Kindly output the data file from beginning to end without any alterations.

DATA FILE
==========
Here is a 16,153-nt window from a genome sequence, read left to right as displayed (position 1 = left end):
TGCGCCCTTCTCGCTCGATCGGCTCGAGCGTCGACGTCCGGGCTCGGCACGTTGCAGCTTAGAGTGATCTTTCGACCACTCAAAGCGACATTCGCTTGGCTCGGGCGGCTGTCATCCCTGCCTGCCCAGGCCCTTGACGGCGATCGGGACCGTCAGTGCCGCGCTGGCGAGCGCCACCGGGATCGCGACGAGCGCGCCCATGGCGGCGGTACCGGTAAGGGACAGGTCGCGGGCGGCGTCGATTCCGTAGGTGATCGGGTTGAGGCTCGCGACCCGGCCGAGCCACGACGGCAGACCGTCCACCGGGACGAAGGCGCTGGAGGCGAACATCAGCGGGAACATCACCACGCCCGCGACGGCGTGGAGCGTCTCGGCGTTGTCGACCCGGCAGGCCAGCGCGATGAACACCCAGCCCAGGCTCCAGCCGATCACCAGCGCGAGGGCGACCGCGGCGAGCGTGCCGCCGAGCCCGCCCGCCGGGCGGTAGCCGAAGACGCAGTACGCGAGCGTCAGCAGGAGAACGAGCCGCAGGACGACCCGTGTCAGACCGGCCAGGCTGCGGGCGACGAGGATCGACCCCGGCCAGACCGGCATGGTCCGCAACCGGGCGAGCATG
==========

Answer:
Here is a 16,153-nt window from a genome sequence, read left to right as displayed (position 1 = left end):
TGCGCCCTTCTCGCTCGATCGGCTCGAGCGTCGACGTCCGGGCTCGGCACGTTGCAGCTTAGAGTGATCTTTCGACCACTCAAAGCGACATTCGCTTGGCTCGGGCGGCTGTCATCCCTGCCTGCCCAGGCCCTTGACGGCGATCGGGACCGTCAGTGCCGCGCTGGCGAGCGCCACCGGGATCGCGACGAGCGCGCCCATGGCGGCGGTACCGGTAAGGGACAGGTCGCGGGCGGCGTCGATTCCGTAGGTGATCGGGTTGAGGCTCGCGACCCGGCCGAGCCACGACGGCAGACCGTCCACCGGGACGAAGGCGCTGGAGGCGAACATCAGCGGGAACATCACCACGCCCGCGACGGCGTGGAGCGTCTCGGCGTTGTCGACCCGGCAGGCCAGCGCGATGAACACCCAGCCCAGGCTCCAGCCGATCACCAGCGCGAGGGCGACCGCGGCGAGCGTGCCGCCGAGCCCGCCCGCCGGGCGGTAGCCGAAGACGCAGTACGCGAGCGTCAGCAGGAGAACGAGCCGCAGGACGACCCGTGTCAGACCGGCCAGGCTGCGGGCGACGAGGATCGACCCCGGCCAGACCGGCATGGTCCGCAACCGGGCGAGCATG